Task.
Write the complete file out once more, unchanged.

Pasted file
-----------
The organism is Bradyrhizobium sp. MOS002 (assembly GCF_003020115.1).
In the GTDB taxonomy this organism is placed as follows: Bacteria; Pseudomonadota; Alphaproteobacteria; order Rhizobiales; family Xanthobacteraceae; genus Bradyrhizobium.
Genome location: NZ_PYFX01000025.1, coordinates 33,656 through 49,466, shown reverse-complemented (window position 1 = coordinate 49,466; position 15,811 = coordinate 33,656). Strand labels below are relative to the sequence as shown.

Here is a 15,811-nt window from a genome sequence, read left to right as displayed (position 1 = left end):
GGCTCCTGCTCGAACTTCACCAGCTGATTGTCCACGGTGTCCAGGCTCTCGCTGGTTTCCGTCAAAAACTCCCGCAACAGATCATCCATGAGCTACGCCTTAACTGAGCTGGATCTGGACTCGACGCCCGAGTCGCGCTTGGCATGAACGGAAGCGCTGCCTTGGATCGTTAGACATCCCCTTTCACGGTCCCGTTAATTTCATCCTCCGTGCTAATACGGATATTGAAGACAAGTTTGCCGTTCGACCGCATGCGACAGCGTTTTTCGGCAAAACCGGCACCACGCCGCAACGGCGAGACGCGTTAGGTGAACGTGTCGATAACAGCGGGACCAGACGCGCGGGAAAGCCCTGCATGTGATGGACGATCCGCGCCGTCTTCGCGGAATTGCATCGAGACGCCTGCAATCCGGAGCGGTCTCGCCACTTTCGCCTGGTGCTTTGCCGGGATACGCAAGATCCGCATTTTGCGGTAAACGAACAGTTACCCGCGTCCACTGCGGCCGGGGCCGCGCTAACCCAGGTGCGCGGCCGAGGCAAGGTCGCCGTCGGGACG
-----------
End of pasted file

The organism is Bradyrhizobium sp. MOS002 (assembly GCF_003020115.1).
In the GTDB taxonomy this organism is placed as follows: Bacteria; Pseudomonadota; Alphaproteobacteria; order Rhizobiales; family Xanthobacteraceae; genus Bradyrhizobium.
Genome location: NZ_PYFX01000025.1, coordinates 33,656 through 49,466, shown reverse-complemented (window position 1 = coordinate 49,466; position 15,811 = coordinate 33,656). Strand labels below are relative to the sequence as shown.

Here is a 15,811-nt window from a genome sequence, read left to right as displayed (position 1 = left end):
GGCTCCTGCTCGAACTTCACCAGCTGATTGTCCACGGTGTCCAGGCTCTCGCTGGTTTCCGTCAAAAACTCCCGCAACAGATCATCCATGAGCTACGCCTTAACTGAGCTGGATCTGGACTCGACGCCCGAGTCGCGCTTGGCATGAACGGAAGCGCTGCCTTGGATCGTTAGACATCCCCTTTCACGGTCCCGTTAATTTCATCCTCCGTGCTAATACGGATATTGAAGACAAGTTTGCCGTTCGACCGCATGCGACAGCGTTTTTCGGCAAAACCGGCACCACGCCGCAACGGCGAGACGCGTTAGGTGAACGTGTCGATAACAGCGGGACCAGACGCGCGGGAAAGCCCTGCATGTGATGGACGATCCGCGCCGTCTTCGCGGAATTGCATCGAGACGCCTGCAATCCGGAGCGGTCTCGCCACTTTCGCCTGGTGCTTTGCCGGGATACGCAAGATCCGCATTTTGCGGTAAACGAACAGTTACCCGCGTCCACTGCGGCCGGGGCCGCGCTAACCCAGGTGCGCGGCCGAGGCAAGGTCGCCGTCGGGACG